Sound installation using SCAMP

Hi everyone—fairly new user here. I’ve really been enjoying working with this library for the past few weeks. In addition to being a composer, I have some background as a programmer, and was really happy to come across SCAMP. Thank you so much, @MarcEvanstein!

I thought I’d share a project I’m currently working on using SCAMP. It’s an online, binaural sound installation, with the ultimate goal being to make it available as a live YouTube stream of theoretically indefinite length. The idea is that characteristics of the sound will change in real time according to data, such as the number of people currently listening to the installation. In essence, I’ve built an instrument in Max/MSP consisting of a bank of sound generators as well as a spatialization engine, and I’m then using SCAMP/Python to play that instrument.

For now, I’ve been making some draft prototypes of the installation. To do this, I’ve simply been using some sample data for current stream viewership, letting the software run for a few minutes, and recording the results. Here’s one of them:

(Please listen with headphones!)

And here’s the Python script which is controlling everything, in case anyone wants to have a peek:

It’s still a work in progress, but just thought I’d share in case it’s of interest to folks on here (comments/questions welcome, of course!).

Look forward to chatting more about SCAMP!

Cheers,
Alex

2 Likes

that is very cool. does your script also stream to youtube live?

Thanks! The script doesn’t currently handle streaming the resulting sounds to YouTube, no (to do that I was thinking of routing the audio from Max to streaming software such as OBS).

This is great—welcome Alex! I love the hacking together of different tools, since that’s kind of what I designed SCAMP to allow you to do. Also, I’ve been curious about doing this kind of thing myself, and hadn’t thought of routing to OBS.

I notice in the code some hacks designed to overcome the fact that the clock gets upset when the Google API call takes a while. One thing you might try is changing s.fork(update_parameters, args = [s]) to s.fork_unsynchronized(update_parameters, args = [s]). This would cause it to operate outside of the clock system, which I think would be okay in this case?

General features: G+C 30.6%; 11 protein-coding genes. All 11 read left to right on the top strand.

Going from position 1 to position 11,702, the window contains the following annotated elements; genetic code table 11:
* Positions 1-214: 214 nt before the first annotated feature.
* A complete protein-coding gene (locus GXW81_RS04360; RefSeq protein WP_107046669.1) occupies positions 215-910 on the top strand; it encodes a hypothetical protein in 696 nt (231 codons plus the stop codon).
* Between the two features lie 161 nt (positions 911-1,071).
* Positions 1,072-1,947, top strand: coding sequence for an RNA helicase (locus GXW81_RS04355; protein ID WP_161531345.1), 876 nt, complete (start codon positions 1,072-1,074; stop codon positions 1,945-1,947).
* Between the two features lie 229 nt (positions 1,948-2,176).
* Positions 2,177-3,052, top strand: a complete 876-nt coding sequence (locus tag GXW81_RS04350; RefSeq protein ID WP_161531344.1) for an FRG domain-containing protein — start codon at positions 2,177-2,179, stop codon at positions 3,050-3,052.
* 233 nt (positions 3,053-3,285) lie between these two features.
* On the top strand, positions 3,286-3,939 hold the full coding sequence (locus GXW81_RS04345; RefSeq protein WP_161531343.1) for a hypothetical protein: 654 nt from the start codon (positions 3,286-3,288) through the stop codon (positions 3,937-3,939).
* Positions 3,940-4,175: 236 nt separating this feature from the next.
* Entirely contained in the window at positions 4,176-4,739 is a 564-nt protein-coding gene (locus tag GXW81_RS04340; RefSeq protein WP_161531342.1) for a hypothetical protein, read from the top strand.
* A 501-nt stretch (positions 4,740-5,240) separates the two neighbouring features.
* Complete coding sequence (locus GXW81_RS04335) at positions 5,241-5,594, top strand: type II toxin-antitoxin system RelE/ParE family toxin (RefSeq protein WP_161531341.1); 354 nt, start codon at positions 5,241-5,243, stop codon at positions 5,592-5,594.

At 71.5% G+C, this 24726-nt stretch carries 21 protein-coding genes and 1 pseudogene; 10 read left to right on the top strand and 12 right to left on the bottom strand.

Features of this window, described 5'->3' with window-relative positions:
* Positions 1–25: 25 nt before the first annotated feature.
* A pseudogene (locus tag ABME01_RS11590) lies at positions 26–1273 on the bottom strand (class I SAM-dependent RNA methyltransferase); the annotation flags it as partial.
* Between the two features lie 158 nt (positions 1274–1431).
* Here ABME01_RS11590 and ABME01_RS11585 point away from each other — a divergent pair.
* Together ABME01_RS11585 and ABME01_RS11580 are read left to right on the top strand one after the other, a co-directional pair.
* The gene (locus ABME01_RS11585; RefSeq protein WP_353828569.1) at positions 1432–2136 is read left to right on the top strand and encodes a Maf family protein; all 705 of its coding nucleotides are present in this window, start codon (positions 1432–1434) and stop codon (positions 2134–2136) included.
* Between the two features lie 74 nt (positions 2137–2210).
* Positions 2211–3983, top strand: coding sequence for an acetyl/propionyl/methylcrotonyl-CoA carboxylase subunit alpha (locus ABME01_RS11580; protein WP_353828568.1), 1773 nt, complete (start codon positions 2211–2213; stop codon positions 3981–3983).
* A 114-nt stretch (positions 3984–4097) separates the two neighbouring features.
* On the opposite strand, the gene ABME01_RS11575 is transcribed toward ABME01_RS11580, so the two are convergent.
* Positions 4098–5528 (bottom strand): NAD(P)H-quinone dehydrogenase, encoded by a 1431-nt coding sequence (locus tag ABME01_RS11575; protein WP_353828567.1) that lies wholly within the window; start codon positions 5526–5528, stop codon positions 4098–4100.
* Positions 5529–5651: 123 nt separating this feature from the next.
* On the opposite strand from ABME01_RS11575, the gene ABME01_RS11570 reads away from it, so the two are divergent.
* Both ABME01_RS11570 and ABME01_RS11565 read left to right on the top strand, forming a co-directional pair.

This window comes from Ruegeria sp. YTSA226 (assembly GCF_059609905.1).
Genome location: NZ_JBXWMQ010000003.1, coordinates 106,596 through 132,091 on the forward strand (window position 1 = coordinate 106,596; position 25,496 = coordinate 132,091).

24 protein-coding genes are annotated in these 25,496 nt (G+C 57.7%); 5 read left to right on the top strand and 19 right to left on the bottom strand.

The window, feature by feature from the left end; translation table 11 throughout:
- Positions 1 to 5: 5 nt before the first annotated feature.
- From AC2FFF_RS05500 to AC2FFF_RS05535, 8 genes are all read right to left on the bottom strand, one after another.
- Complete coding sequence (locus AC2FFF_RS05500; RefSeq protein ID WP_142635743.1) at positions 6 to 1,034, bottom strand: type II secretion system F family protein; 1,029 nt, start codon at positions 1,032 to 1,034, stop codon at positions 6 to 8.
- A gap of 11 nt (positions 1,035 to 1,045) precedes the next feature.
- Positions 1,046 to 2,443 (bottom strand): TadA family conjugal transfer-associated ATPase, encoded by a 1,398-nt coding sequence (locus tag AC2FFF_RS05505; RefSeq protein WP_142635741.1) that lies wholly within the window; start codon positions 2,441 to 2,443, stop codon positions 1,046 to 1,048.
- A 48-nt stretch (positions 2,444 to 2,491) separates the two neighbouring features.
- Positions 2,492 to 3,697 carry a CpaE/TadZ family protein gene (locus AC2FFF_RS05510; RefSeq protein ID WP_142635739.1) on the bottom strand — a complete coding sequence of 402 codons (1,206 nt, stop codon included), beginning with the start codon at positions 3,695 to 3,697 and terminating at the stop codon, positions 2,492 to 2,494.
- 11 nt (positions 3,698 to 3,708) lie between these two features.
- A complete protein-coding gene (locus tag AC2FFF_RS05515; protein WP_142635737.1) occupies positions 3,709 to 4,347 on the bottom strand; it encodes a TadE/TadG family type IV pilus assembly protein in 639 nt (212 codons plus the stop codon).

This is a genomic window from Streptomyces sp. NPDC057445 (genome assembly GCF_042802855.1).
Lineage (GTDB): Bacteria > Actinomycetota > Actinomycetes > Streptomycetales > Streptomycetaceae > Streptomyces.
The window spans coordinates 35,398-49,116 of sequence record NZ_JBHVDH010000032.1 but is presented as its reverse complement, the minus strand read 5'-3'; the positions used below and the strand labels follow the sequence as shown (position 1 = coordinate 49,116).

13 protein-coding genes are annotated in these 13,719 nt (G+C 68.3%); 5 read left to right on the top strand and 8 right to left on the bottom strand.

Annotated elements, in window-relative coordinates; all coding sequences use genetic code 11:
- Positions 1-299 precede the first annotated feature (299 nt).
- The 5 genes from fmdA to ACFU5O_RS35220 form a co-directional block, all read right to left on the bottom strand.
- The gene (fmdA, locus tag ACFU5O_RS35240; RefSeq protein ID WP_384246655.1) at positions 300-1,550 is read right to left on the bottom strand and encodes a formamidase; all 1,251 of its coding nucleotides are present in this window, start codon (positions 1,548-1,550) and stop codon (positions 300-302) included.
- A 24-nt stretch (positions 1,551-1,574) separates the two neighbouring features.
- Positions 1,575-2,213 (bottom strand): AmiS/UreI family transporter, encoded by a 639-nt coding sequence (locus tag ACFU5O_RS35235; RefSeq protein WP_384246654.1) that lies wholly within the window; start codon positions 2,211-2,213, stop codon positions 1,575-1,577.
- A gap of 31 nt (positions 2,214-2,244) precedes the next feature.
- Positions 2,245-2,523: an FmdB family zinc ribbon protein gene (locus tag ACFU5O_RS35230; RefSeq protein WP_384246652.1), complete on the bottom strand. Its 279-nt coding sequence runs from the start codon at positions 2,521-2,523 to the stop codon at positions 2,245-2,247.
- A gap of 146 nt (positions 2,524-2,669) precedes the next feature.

Another possibility in situations like this is to use s = Session().run_as_server(). This causes the Session to run on a separate thread from the main script, which can be useful when doing more “live coding” style stuff.

One other thing: I see you made your own classes for chords and stuff like that, which is awesome and very much in the spirit of the build-your-own-tools philosophy behind SCAMP. That said, in case it’s useful to you, you should know about the scamp_extensions package, and in particular the scamp_extensions.pitch.Scale class. It’s super flexible, and can load from and save to scala files.

Oh, also: since you’re doing SCAMP to max, you might find these examples useful: https://git.sr.ht/~marcevanstein/scamp/tree/master/item/examples/Demos/ScampToMax. I’m not a big max person, but maybe it will be of use. :slight_smile:

Oooh, thank you so much for all of this, Marc! Yes, calling fork_unsynchronized() here seems to work like a charm—no more warnings being thrown in the terminal about the clock being behind schedule. It’s really good to know about the scamp_extensions package and Max demos, too. I’m realizing how provisional a lot of my SCAMP knowledge is at the moment (mostly it’s based on having watched just a few of your tutorial videos)—looking forward to digging into the documentation a bit more!